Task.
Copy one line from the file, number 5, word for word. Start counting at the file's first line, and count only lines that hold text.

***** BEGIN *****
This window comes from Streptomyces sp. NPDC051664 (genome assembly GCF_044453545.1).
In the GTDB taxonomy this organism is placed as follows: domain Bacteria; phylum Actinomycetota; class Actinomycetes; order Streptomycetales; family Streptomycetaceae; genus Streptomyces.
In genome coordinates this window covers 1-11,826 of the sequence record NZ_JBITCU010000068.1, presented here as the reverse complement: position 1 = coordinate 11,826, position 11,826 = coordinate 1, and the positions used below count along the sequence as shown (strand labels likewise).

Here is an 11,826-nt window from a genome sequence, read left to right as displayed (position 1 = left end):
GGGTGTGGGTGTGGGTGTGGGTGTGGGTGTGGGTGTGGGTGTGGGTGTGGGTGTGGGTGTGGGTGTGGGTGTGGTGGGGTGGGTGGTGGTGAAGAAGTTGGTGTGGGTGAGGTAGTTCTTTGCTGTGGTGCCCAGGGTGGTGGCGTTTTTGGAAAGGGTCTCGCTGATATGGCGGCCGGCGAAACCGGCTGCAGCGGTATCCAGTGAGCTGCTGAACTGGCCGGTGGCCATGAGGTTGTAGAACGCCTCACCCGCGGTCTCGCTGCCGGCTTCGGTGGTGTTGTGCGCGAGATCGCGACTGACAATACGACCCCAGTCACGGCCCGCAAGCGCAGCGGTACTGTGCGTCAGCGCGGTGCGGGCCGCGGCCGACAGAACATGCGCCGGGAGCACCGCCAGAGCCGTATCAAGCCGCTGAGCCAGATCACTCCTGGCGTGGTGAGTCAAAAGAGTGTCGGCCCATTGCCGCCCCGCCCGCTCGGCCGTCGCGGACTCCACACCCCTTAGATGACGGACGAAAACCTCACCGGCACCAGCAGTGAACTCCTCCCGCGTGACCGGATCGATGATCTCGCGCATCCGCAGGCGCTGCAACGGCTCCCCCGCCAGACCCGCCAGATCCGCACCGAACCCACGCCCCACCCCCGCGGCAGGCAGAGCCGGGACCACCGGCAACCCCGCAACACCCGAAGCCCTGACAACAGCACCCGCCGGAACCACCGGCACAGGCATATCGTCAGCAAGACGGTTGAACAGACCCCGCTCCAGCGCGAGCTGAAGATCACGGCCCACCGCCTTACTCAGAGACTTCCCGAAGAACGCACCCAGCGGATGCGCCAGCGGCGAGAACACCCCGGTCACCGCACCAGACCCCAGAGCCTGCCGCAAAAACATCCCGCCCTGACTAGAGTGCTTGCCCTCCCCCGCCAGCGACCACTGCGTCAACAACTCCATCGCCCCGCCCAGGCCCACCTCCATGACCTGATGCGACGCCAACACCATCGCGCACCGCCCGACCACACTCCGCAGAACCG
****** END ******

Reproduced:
GGGTGTGGGTGTGGGTGTGGGTGTGGGTGTGGGTGTGGGTGTGGGTGTGGGTGTGGGTGTGGGTGTGGGTGTGGTGGGGTGGGTGGTGGTGAAGAAGTTGGTGTGGGTGAGGTAGTTCTTTGCTGTGGTGCCCAGGGTGGTGGCGTTTTTGGAAAGGGTCTCGCTGATATGGCGGCCGGCGAAACCGGCTGCAGCGGTATCCAGTGAGCTGCTGAACTGGCCGGTGGCCATGAGGTTGTAGAACGCCTCACCCGCGGTCTCGCTGCCGGCTTCGGTGGTGTTGTGCGCGAGATCGCGACTGACAATACGACCCCAGTCACGGCCCGCAAGCGCAGCGGTACTGTGCGTCAGCGCGGTGCGGGCCGCGGCCGACAGAACATGCGCCGGGAGCACCGCCAGAGCCGTATCAAGCCGCTGAGCCAGATCACTCCTGGCGTGGTGAGTCAAAAGAGTGTCGGCCCATTGCCGCCCCGCCCGCTCGGCCGTCGCGGACTCCACACCCCTTAGATGACGGACGAAAACCTCACCGGCACCAGCAGTGAACTCCTCCCGCGTGACCGGATCGATGATCTCGCGCATCCGCAGGCGCTGCAACGGCTCCCCCGCCAGACCCGCCAGATCCGCACCGAACCCACGCCCCACCCCCGCGGCAGGCAGAGCCGGGACCACCGGCAACCCCGCAACACCCGAAGCCCTGACAACAGCACCCGCCGGAACCACCGGCACAGGCATATCGTCAGCAAGACGGTTGAACAGACCCCGCTCCAGCGCGAGCTGAAGATCACGGCCCACCGCCTTACTCAGAGACTTCCCGAAGAACGCACCCAGCGGATGCGCCAGCGGCGAGAACACCCCGGTCACCGCACCAGACCCCAGAGCCTGCCGCAAAAACATCCCGCCCTGACTAGAGTGCTTGCCCTCCCCCGCCAGCGACCACTGCGTCAACAACTCCATCGCCCCGCCCAGGCCCACCTCCATGACCTGATGCGACGCCAACACCATCGCGCACCGCCCGACCACACTCCGCAGAACCG